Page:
The first person I ever fired broke down in tears and begged for another chance (even though he was at least on his third). He earned his termination, and I still felt completely awful about having to tell him.

Kate Bischoff inspired today’s post with her difference of opinion yesterday, blogging that she likes firing people.

Like or dislike, if you’re in management or HR you will have to fire someone eventually. Thus, today I offer five helpful dos and five helpful don’ts to help ease the pain of the process.

Wednesday, November 13, 2019

Celebrating “World Kindness Day” at work #WorldKindnessDay #ChooseKindness

Today is World Kindness Day. Introduced in 1998 by the World Kindness Movement, it highlights good deeds in the community by focusing on the positiveness of our common bond of kindness.

It is a day worth celebrating, and one that we sorely need and is sadly necessary.

Tuesday, October 29, 2019

6 tips to avoid turning your costume party into an HR nightmare

Even this Halloween Scrooge
can get into the spirit
Halloween is this week. Truth be told, Halloween is one of my least favorite holidays. It always has been and always will be. I never liked it, even as a kid. Sure, all the candy was fun, but I just never got into the whole dress-up thing. As an adult, I like it even less. Not to be a Halloween scrooge, but I can’t even get into the holiday for my kids.

A lot of people, however, are into Halloween, and some are really into Halloween. It’s the holiday on which we spend more than any holiday other than Christmas.

And, a lot of your workplaces will be having Halloween celebrations. Some will request that you dress up for the occasion. If you happen to work in one of the workplaces, you have my sympathies. You also have my top 6 tips to avoid turning your innocent costume party into an HR horror show.

Thursday, October 10, 2019

A little kindness goes a LONG way

Earlier this week I was in Philadelphia with my family for my son’s cardiac procedure. During our visit, we stayed at the Sonesta Philadelphia (because I’m a hotel snob and it was the only non-big-chain hotel that offered a special rate for the families of CHOP patients).

At check-in, the desk clerk, Rachel, asked what brought us to Philly. “Nothing great,” I reported. “My son is having a heart procedure on Tuesday.” “So sorry to hear,” she responded. “Please let me know if we can do anything to make your stay more comfortable.”

Wednesday, September 18, 2019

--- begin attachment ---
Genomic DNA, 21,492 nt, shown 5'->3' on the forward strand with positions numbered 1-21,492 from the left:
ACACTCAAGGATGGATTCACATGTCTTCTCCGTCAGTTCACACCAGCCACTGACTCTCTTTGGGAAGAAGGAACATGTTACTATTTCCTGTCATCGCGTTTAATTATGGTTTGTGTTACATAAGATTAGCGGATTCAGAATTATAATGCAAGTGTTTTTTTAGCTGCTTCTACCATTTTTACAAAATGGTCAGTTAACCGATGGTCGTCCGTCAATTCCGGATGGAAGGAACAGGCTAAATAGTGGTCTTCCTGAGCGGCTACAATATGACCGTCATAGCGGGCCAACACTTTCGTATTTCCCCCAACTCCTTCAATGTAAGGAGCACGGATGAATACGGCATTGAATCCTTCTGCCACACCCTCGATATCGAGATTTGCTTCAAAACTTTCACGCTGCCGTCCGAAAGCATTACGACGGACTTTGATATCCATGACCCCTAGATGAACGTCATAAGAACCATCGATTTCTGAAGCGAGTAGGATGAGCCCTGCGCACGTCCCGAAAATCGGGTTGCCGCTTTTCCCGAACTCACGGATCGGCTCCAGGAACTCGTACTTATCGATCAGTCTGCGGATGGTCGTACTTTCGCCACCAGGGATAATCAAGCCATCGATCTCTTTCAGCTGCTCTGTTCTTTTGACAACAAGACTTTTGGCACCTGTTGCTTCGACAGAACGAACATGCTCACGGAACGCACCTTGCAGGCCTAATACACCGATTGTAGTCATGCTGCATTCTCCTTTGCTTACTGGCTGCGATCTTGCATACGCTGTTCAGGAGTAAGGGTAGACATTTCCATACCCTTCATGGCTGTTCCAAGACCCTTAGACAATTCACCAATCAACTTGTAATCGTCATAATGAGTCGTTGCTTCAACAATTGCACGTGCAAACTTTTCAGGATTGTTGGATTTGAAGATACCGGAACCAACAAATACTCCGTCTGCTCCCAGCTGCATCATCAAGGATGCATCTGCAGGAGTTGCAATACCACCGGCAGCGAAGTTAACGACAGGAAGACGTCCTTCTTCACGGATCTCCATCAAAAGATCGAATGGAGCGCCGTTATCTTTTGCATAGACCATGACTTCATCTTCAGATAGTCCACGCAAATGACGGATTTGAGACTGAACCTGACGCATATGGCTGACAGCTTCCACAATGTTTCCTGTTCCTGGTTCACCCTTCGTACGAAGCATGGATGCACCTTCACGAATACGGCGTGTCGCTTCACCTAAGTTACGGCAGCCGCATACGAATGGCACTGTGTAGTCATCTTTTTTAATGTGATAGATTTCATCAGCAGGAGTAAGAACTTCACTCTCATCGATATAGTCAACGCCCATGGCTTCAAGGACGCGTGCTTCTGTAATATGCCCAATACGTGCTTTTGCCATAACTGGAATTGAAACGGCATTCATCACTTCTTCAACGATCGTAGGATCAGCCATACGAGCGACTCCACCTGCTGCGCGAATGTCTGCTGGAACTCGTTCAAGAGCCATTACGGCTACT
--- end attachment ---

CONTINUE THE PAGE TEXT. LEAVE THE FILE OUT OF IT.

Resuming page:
When investigating misconduct, you don’t have to overturn every stone, but you also can’t ignore the obvious ones

Unless you're a wine nerd, you likely haven't heard about the cheating scandal that has rocked the Court of Master Sommeliers, the nonprofit governing body that administers the group’s exams.

For the uninitiated, the Master Sommelier diploma is the highest distinction a fine wine and beverage service professional can attain. To obtain the diploma, one must pass a three-part exam that includes an oral theory examination, a deductive blind tasting of six wines, and a practical wine service examination. The exam is so hard that there are only 262 professionals worldwide who have ever passed.

The Court of Master Sommeliers invalided 2018's Master Sommelier exam in its entirety after it was discovered that someone gave answers to the blind tasting portion of the test to at least one candidate. The board of the Court of Master Sommeliers conducted its own internal investigation of the allegations of cheating, issued a highly redacted report of its finding, and considers the matter closed after invalidating the entire exam.

Wednesday, July 3, 2019

4 ways your employees are like a new puppy

We are on day 5 of new puppy in the Hyman household. Dante is adjusting well, as are we (including big sister Loula … more or less). It’s been 7 years since we last raised a puppy. And the thing I forgot the most is just how many rules there are.

Monday, April 1, 2019

What I learned on my Spring Break

I just returned from eight days in Italy. It was a whirlwind Spring Break tour of Rome and Florence. We covered a lot of ground — per my Apple Watch, 63 miles and 140,000 steps, to be precise. And we saw a lot of stuff — the Vatican, the Colosseum, lots of beautiful churches, lots of ancient sites and ruins, and (almost) too much pizza, pasta, and gelato (but never too much wine).

Monday, November 26, 2018

On the 12th day of Christmas, my employer gave to me … a handgun?

'Tis the season for giving. What's the oddest holiday gift an employer has ever given you? For the employees of one Wisconsin company, the answer might just be a handgun.